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How to Build Your Care Partner Team

People putting their hands in for a huddle
By Kathryn Parks

Often it is important to know that caregiving isn’t just an adult child caregiver with an aging parent. Caregivers can be the parents of a child that has a chronic condition, the parents or spouse of a veteran with a disability, or an older couple where one is caring for the other with dementia. Caregivers come in all shapes and sizes and can care for friends, family, neighbors, and individuals who also have a wide variety of ages and care needs. It is important to remember that every caregiving situation is unique, and there isn’t a cookie-cutter solution to every problem you may face. This concept is the first thing you need to know when building your care partner team because you will want people around you who are prepared to support you and your loved one. You will also want to include individuals with the appropriate knowledge and skills regarding the specific health-related issues that your loved one is dealing with.

Why Do I need a Care Partner Team?

Building a care partner team isn’t just about getting help; it is important to remember that it is more about expanding the circle of support that surrounds you and your loved one, and there can never be too much of that. Think about it this way, if you have children, are there ever too many people in their lives who love them, support them, and want to see them succeed?

Not likely. So, if you’re caring for someone else, there are never too many people in your life – or theirs – who love and support you both.

Here are just a few things to think about:

· Caregiver support is essential, whether professionally or through the support of your family, friends, and community.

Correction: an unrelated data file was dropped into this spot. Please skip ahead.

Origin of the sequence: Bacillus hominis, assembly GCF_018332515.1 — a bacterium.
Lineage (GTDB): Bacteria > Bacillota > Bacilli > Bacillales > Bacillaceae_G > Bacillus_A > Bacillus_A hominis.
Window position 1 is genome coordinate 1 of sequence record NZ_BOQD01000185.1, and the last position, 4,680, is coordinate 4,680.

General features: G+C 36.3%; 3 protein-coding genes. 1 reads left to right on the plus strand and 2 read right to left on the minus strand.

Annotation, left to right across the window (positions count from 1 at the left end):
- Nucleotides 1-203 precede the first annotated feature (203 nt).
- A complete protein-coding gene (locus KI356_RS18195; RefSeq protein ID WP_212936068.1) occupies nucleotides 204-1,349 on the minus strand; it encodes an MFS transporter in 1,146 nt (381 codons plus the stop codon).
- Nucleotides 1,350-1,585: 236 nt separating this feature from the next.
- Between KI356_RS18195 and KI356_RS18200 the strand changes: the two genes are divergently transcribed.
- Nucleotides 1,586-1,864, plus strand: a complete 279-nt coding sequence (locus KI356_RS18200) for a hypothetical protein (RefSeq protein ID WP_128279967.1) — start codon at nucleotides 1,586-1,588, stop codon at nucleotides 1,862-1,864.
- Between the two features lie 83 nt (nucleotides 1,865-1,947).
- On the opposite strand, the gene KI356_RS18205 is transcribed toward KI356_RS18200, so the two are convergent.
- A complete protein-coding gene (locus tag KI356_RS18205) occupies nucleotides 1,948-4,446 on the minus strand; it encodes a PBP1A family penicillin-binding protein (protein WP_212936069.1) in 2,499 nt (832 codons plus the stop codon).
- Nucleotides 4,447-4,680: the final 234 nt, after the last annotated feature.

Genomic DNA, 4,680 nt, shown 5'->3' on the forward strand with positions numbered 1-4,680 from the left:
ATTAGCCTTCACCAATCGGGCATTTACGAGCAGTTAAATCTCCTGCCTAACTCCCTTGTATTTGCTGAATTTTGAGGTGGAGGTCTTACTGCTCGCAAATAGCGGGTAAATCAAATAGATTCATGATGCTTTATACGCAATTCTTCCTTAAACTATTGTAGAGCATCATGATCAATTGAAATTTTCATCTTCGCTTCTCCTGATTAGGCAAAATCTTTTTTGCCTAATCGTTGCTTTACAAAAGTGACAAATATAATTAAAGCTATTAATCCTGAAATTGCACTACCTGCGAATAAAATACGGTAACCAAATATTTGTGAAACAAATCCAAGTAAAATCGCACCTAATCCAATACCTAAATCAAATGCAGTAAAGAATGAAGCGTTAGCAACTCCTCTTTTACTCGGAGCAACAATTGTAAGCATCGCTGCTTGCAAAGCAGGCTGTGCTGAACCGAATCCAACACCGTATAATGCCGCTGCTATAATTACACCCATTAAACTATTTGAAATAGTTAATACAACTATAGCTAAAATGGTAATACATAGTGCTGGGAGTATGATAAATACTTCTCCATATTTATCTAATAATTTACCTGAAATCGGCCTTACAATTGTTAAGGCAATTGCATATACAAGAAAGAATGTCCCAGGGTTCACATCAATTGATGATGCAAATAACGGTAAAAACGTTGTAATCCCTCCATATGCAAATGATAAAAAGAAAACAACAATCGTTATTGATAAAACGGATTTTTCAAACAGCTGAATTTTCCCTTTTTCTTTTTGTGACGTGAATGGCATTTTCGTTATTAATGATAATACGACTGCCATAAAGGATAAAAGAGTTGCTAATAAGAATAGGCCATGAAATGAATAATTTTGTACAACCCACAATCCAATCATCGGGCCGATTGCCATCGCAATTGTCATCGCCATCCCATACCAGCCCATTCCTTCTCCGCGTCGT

· You may think you can do everything, or should do everything, or even have an overwhelming sense of responsibility to take care of everything, but you don’t have to do it alone.

· Caregiver burnout happens, even when you’re prepared, and it’s better to have a team supporting you before that occurs rather than after.

· The person you are caring for will probably have changing needs, which means that adjustments and flexibility will need to occur, and having a team helping you figure out how to make that happen is helpful.

Who Should be a Part of Your Care Partner Team?

Medical professionals, nurses, and hospital staff are always going to top the list of any caregiver’s team. Aside from the people you turn to when you need help medically, there are many places you can turn to for assistance.

· Your Loved One – remember, if possible, that your loved one should have a say in who is helping to provide care.

If they feel uncomfortable with someone assisting them, they will be less likely to participate in their care, so making sure that they are involved helps them feel as if they are in control and have an opinion that matters. This also gives them some dignity.